Pillar-like Nikau Palms, the most southern palm tree species in the world, line the track like Greek columns and
once you climb above them you are treated to panoramic views.
Description, values & significance
This reserve is a regionally significant kohekohe/ nikau forest remnant. The nikau forest, with its nikau pillars,
provide a stunning background to picnics or photos. The panoramic views from the top take in the coastal
plains, Waikanae township, Kāpiti Island, and north up the coast to Mount Taranaki and are worth sitting down
for. Enjoy a family friendly nature encounter right off State Highway 2 and walk for as long (or short) as you like.
Accessibility/How to get there/particular time of year to visit
If you are driving south it is easy to find. Turn off State Highway 1 at the Lindale turnoff (north of Paraparaumu)
and the reserve is on your left with a car park before the road swing round underneath State Highway 1.
If you are driving north also take the Lindale turnoff north of Paraparaumu, but follow the sign at the roundabout
to Nikau Valley, then take the first left which is a short road that appears to be heading toward the southern exit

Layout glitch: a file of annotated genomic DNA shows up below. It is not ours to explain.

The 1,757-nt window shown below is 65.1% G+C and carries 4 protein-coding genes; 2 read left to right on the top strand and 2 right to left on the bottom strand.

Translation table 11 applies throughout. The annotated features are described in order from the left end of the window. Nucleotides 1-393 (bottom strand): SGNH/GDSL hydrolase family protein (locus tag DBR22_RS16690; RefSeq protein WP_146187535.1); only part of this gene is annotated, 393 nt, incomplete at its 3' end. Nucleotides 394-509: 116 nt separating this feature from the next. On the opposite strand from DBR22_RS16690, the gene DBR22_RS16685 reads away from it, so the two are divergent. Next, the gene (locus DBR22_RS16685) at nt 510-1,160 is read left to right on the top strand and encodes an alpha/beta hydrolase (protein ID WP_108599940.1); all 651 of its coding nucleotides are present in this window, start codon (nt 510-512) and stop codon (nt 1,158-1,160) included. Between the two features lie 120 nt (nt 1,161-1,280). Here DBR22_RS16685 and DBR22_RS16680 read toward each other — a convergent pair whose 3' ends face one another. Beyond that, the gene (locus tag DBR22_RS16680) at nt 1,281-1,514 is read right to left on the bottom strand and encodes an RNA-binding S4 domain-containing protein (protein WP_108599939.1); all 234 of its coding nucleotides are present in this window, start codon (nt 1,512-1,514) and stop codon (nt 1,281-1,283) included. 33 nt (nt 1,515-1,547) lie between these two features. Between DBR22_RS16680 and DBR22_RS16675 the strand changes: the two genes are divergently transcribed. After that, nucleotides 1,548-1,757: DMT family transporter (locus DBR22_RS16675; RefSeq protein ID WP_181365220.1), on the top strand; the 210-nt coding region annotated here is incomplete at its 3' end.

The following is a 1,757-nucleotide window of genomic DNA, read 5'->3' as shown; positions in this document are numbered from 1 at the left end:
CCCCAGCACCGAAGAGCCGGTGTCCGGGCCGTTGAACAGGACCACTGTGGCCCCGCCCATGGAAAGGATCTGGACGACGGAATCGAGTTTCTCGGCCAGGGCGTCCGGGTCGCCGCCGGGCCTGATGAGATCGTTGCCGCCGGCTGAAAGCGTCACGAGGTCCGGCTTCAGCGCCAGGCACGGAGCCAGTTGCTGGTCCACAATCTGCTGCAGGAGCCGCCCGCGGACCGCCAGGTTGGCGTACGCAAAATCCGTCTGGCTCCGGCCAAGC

from State Highway 1, but turns into the Nikau Reserve carpark. Parking at the rest area.
Threatened species/species of interest
The reserve boasts an outstanding grove of nikau palms at the reserve entrance and a good population of large
leaved milk tree (Streblus banksii), a regionally endangered species. You will come across fantail, grey warbler,
and possibly spy tui, bellbird or even kereru. The reserve is across the road from a breeding colony of little shag
and is an important link in a chain of forest remnants linking the Tararua Ranges to Kāpiti Island.
Pest plants and animals, fire, and vandalism are the key threats to this forest remnant. The reserve is bordered
on three sides by grass and on the forth by pine trees resulting in a large edge to core ratio exposing more of
the reserve to wind, light and pest incursions which may potentially alter the reserve’s ecology .
There is a very short gravel path from one side of the
loop walk to the other. The stepped path up through
the bush and back will take about half an hour. There
is a 20-minute steep climb through nikaus to a lookout at the top of ridge.
Kāpiti Coast District Council
Loop track easy, ridge climb medium.
How to get there